The Effects Of Different Traditional Cooking Methods On The Nature Of Starch In Some Nigerian Starchy Staples

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THE EFFECTS OF DIFFERENT TRADITIONAL COOKING METHODS ON THE NATURE OF STARCH IN SOME NIGERIAN STARCHY STAPLES

Abstract:

This study was conducted to determine the effects of different traditional cooking methods on the nature of starch in some Nigerian starchy staples. The staples used were yam (Dioscorea spp), cocoyam (Colocasia esculenta spp), cassava (Manihot esculenta crantz),and plantain (Musa paradisiaca spp). Yam and plantain were cooked into boiled and roasted forms. Cocoyam was prepared as cocoyam chips, while cassava was used to produce cassava dough, tapioca, and cassava foo foo and gari paste. The proximate composition, total starch and resistant starch were done using the approved methods. However, soluble starch was obtained by difference. Determination of carbohydrate digestion was achieved using Spectophometric procedure.

The moisture content ranged from 21.04 % in roasted white yam to 41.00%% in gari paste. The protein content of the staples was low; ranged from 0.55g/100g in cassava foo foo to 2.25g/100g in cassava dough. The fat, ash, and crude fibre contents were also low. The boiled hybrid plantain ranked highest (3.01g) in fat, while roasted local plantain had highest ash (4.20g) and crude fibre (3.30g) values. Roasted white yam (Dioscorea spp) had highest carbohydrate 73.25g. Loss of moisture caused increases in nutrient density. Processing caused significant differences (P<0.05) in different forms of some the foods .For example the protein content of roasted white yam was 4.29g/100g and this was significantly different (P><0.05) from both the raw (2.33g/100g) and the boiled (2.72g/100g) samples, respectively). However, in cocoyam (Colocasia esculenta) varieties (esculenta var. esculenta,esculenta var. antiquorum (small corm) and esculenta var. antiquorum (large corm)), processing caused no significant difference (P>0.05) in all the proximate parameters except for esculenta var. antiquorum (large corm) where the crude fibre content of cocoyam chips (3.08g) was significantly different (P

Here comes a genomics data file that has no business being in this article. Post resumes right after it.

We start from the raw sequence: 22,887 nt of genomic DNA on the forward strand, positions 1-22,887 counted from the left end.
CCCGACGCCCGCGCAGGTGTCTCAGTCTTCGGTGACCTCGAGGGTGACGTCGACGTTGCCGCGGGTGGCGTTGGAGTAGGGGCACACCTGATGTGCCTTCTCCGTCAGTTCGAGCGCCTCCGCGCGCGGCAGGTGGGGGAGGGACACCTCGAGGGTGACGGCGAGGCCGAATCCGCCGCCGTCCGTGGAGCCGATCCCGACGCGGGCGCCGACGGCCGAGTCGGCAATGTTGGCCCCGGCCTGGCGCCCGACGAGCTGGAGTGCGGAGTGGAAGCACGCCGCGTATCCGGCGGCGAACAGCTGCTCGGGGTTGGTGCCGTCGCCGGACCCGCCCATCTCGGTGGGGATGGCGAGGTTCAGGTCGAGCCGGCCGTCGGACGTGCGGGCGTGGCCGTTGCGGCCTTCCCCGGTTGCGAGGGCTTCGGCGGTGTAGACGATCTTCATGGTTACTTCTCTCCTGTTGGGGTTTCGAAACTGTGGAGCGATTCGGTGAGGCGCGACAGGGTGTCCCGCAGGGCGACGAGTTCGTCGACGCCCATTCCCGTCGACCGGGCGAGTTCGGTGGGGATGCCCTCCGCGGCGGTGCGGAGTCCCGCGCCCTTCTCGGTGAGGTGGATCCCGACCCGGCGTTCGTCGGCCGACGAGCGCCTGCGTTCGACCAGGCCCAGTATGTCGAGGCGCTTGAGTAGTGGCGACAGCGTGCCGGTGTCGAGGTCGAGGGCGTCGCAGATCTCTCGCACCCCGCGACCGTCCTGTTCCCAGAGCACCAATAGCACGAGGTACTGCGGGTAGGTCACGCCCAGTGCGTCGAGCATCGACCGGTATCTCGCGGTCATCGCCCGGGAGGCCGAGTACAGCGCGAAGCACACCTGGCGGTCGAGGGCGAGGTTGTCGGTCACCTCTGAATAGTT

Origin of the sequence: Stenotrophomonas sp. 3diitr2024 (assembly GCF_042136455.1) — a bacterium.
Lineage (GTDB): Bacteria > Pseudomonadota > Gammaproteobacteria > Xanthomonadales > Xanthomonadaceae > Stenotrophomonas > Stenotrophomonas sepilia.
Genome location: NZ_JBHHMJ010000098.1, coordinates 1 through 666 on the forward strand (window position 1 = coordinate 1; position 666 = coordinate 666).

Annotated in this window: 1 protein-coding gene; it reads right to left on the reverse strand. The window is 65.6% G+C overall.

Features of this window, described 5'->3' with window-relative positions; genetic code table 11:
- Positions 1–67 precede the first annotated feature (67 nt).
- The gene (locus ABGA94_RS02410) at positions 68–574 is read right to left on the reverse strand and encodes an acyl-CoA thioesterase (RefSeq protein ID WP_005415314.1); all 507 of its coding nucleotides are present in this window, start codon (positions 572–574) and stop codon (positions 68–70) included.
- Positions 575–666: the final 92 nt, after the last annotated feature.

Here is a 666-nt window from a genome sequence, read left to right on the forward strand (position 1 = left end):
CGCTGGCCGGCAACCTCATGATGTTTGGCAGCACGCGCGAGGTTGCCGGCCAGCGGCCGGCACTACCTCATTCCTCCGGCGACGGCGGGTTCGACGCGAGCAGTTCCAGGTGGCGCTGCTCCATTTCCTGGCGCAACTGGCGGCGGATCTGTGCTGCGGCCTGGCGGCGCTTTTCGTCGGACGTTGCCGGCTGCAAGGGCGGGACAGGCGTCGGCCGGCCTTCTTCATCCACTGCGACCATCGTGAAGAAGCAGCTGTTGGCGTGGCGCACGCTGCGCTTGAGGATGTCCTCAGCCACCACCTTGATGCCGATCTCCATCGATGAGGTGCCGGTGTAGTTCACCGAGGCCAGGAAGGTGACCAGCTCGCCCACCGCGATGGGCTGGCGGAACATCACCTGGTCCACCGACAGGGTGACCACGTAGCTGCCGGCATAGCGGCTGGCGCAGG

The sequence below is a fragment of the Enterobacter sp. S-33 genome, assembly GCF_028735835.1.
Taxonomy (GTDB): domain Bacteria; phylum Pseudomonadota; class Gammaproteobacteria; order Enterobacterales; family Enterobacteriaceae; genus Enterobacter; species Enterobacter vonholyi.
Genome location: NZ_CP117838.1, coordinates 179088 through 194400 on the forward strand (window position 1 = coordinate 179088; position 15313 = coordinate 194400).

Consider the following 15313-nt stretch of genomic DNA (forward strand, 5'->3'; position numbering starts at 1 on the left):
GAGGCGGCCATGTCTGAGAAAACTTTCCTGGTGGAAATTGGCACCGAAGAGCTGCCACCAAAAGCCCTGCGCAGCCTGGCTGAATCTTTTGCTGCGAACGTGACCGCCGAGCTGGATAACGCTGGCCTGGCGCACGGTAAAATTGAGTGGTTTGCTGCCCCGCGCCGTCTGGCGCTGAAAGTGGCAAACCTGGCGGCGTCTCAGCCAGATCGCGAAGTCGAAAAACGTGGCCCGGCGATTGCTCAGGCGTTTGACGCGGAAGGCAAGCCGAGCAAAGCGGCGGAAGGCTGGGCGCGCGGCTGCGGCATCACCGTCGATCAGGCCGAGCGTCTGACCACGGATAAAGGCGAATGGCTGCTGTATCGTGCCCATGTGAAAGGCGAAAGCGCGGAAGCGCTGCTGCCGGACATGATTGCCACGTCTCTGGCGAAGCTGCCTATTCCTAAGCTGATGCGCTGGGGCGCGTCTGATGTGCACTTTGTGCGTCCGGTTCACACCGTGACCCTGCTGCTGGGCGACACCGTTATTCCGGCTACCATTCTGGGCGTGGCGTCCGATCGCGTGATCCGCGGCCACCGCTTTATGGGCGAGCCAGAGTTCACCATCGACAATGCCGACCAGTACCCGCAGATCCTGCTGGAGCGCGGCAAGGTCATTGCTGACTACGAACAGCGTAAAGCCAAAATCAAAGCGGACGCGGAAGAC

<0.05) from raw (0.6g).Total starch content of the carbohydrates ranged from 20.36g/00g in raw local plantain to 50.95/100g in boiled water yam. The resistant starch content of the carbohydrates ranged from 9.25g/100g in cassava dough to 32.15g/100g in boiled water yam. The resistant starch content of carbohydrates was affected by heat. Processing increased the resistant starch, solubility and digestibility of the carbohydrates. For example, the local plantain had resistant starch of 20.65g/100g and 23.05g/100g for boiled and roasted samples as against the raw 10.35g/100g.

The roasted water yam had more resistant starch than the roasted white yam (22.85g vs 20.15g). The solubility of raw cassava was 14.82g and the processed samples had 33.30g/100g, 34.00g/100g, and 19.50g/100g for cassava dough tapioca, cassava foo foo, and gari paste, respectively. Digestibility of the carbohydrate foods increased from 27.17% in raw white yam to 71.92% in boiled white yam. Digestibility correlates positively and closely with the total starch content of the foods (r=0.9545; p><0.05), while the resistant starch content of the carbohydrates correlates positively but poorly with digestibility (r=0.6184; p=0.0017). The result of multiple regression analysis showed that moisture, protein, fat, ash and total carbohydrate as well as total and resistant starch of the foods influenced digestibility. Thus digestibility of a food depends on the interplay of many factors However, in conditions that require less energy dense foods (diabetes and obesity) emphasis should be on the processing method with highest amount of resistant starch. >

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